Love may be in the air, but romance scammers are also on the prowl, looking to exploit unsuspecting victims.
The latest figures from Lloyds Bank reveal that romance scams resulted in people losing approximately £6,937 each in 2023.
The banking giant said fraudsters frequently targeted men aged 55 to 64, while women and the elderly suffered the biggest financial losses.
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Separate data from Nationwide building society shows that romance scams with male victims rose 40% between 2022 and 2023, while the number involving women saw a small drop of 2%.
The rise of online dating apps and AI developments has made it easier for scammers to find potential victims.
They typically disguise themselves as people looking for genuine romantic connections and lure victims in.
But what is a romance scam and how do you keep your money safe as Valentine's Day approaches?
What does a romance scam look like?
Romance scammers usually create fake profiles online on social media and dating apps, such as Instagram, Facebook and Tinder.
They trick people into believing that they are in a relationship through false romantic gestures or words. After this, they normally begin asking for money claiming medical or family issues.
There is no limit on how long such scams can last, as it can be anywhere from a few weeks to months.
We look at how to differentiate between a genuine connection and a fraud, and a few things to be wary of.
How to avoid romance scams
What makes romance scams so dangerous is how fraudsters can control the victims’ emotions and make their feelings appear legitimate.
But sometimes, following your gut instinct can be the right thing to do in order to protect yourself.
Here are a few ways to save yourself some emotional and financial damage:
Be cautious of strangers on social media
Avoid accepting friend requests from people you don’t recognise. In the odd case that you do, make sure to thoroughly check their profiles before you begin a conversation.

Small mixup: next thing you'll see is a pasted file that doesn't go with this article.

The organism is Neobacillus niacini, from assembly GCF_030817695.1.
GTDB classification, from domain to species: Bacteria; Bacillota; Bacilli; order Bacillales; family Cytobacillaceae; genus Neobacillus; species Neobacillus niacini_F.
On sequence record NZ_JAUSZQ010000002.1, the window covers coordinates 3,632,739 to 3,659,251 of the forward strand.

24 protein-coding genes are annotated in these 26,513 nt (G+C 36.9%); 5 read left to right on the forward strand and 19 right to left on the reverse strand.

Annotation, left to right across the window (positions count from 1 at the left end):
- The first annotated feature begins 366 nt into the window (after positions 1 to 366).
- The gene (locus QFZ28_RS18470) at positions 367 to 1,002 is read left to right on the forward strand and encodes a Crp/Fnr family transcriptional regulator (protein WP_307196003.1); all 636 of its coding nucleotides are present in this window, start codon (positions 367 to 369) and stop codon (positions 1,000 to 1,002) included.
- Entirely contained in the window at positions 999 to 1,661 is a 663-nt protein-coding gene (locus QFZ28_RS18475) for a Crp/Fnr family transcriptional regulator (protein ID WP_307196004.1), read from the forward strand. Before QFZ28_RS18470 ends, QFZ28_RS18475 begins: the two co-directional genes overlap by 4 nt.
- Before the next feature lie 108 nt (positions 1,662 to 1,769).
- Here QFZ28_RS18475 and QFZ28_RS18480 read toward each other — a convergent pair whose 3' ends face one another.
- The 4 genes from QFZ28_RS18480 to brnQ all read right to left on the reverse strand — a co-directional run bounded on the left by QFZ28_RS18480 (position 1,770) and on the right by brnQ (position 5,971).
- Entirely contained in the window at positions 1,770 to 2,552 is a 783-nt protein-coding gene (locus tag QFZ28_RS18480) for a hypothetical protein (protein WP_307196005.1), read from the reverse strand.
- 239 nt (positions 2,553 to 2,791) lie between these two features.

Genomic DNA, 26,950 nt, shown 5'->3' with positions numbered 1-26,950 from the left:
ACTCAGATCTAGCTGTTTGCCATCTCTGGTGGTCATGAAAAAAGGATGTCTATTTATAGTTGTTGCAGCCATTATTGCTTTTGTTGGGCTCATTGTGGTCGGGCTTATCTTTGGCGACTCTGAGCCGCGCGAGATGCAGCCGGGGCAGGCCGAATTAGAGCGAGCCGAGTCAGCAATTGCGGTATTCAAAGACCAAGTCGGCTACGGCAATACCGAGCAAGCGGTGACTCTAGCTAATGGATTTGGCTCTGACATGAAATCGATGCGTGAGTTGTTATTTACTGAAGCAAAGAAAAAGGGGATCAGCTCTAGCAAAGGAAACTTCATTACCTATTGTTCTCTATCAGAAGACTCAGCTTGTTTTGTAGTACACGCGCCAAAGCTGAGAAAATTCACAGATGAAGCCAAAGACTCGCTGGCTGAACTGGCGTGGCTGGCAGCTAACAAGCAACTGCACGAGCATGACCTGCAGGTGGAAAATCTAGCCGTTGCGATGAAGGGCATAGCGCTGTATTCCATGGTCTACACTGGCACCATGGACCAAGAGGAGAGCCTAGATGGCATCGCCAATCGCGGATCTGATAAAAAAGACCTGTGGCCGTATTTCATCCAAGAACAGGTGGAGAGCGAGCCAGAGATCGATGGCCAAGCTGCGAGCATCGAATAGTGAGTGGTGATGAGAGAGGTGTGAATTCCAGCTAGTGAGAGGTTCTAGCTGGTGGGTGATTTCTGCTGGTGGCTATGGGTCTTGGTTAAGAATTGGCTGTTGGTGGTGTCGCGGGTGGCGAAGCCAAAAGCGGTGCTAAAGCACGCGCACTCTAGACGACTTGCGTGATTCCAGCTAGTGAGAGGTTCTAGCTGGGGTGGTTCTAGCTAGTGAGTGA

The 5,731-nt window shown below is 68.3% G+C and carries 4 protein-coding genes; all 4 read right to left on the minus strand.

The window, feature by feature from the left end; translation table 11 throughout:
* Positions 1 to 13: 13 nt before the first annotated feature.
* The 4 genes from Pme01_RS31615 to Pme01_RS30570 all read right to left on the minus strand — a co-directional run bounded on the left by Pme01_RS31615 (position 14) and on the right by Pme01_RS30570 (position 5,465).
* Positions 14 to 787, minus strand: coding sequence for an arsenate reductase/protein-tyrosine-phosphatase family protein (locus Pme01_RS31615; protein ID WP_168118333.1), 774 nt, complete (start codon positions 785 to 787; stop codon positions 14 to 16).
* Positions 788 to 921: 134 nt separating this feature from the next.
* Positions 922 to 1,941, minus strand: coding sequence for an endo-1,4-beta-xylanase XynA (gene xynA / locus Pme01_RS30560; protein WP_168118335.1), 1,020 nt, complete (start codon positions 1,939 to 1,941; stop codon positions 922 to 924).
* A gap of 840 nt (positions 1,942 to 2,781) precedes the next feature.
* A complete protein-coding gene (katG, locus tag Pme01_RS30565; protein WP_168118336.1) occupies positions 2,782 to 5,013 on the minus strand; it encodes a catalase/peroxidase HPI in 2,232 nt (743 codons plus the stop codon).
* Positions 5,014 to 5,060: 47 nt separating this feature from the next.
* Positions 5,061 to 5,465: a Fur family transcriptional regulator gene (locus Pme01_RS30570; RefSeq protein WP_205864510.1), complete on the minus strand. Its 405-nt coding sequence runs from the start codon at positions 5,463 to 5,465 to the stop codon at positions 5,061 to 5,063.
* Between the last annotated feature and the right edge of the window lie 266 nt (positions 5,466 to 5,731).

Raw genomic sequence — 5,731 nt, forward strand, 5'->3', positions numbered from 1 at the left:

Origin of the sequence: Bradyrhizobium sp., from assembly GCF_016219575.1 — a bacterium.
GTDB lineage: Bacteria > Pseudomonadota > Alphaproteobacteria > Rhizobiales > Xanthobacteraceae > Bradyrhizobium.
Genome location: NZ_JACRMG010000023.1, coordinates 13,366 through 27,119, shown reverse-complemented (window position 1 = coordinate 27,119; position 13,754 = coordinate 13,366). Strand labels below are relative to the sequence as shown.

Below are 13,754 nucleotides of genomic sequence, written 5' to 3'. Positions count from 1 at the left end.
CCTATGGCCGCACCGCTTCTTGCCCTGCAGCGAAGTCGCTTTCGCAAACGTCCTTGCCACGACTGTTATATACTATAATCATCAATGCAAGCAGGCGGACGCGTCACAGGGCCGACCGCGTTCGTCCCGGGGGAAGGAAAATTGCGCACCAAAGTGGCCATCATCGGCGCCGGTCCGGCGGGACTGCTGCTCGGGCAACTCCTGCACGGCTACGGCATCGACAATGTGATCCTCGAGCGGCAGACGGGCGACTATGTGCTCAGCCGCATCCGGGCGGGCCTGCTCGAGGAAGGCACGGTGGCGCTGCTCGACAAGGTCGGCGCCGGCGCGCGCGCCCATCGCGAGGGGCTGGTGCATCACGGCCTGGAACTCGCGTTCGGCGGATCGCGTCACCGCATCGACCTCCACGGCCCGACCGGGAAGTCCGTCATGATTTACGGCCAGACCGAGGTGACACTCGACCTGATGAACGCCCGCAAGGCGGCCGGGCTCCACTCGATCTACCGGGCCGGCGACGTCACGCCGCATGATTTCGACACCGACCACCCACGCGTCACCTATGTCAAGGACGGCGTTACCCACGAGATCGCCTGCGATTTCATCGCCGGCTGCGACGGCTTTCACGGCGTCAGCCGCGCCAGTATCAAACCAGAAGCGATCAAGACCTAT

Carry out a reverse image check
Sometimes, scammers tend to use attractive or stolen photos to create a fake identity. By doing a reverse image search on Google, you can verify if it’s an authentic person or a fake.
Sometimes, if the person seems as if they are too good to be true, it might just be right. A lot of times, scammers tend to stick to asking personal questions, instead of answering them. Try to get the most out of the other person and cross-check that information online, if possible. For example, a school they went to or a friend you have in common.
Never send money
If you’ve only met someone online and they ask you for money, they’re most likely to be a scammer. Don’t share any personal information such as your bank details or passwords that could be exploited.
Notice the tiny details
See if the person avoids showing their face on video calls or suggests meeting in person. It might be because they are catfishing or using someone else’s photos to trick you.
Report suspicious activity
If you suspect you are being targeted by a scammer, report the account or incident online. It’s always better to be safe than sorry.
Liz Ziegler, fraud prevention director at Lloyds Bank, said, “Social media and online dating apps are rife with fake profiles, and it can be hard to tell who is genuine.
“Remember that no good relationship starts off by sending money to someone you haven't met and this should be a big red flag.
"As soon as someone you’re talking to starts asking for money, step back from the situation and never hand anything over.”
What to do if you fall for a scam
If you have sent money to someone you now suspect to be a fraudster, the first thing to do is to speak to your bank, building society or credit card provider. You should do this as quickly as possible. They may be able to stop the payment or refund you the money.
It’s also a good idea to report scams ‒ whether you fall for them or not ‒ to Action Fraud. This is the national fraud and cyber crime reporting centre, which is run by the police.
Oojal has achieved a Master's degree in International Journalism from Cardiff University. She has written for several Newsquest dailies, Voice Wales, DIVA Magazine and Sony Music. Her work has revolved around covering critical social issues, such as the cost of living crisis, student poverty, industrial action, LGBTQIA+ issues and mental health. When she's not immersed in all things editorial, you can either find her walking around the streets of Cardiff, at Cineworld watching the latest film, or scrolling through cat reels wondering when she might bring one home.
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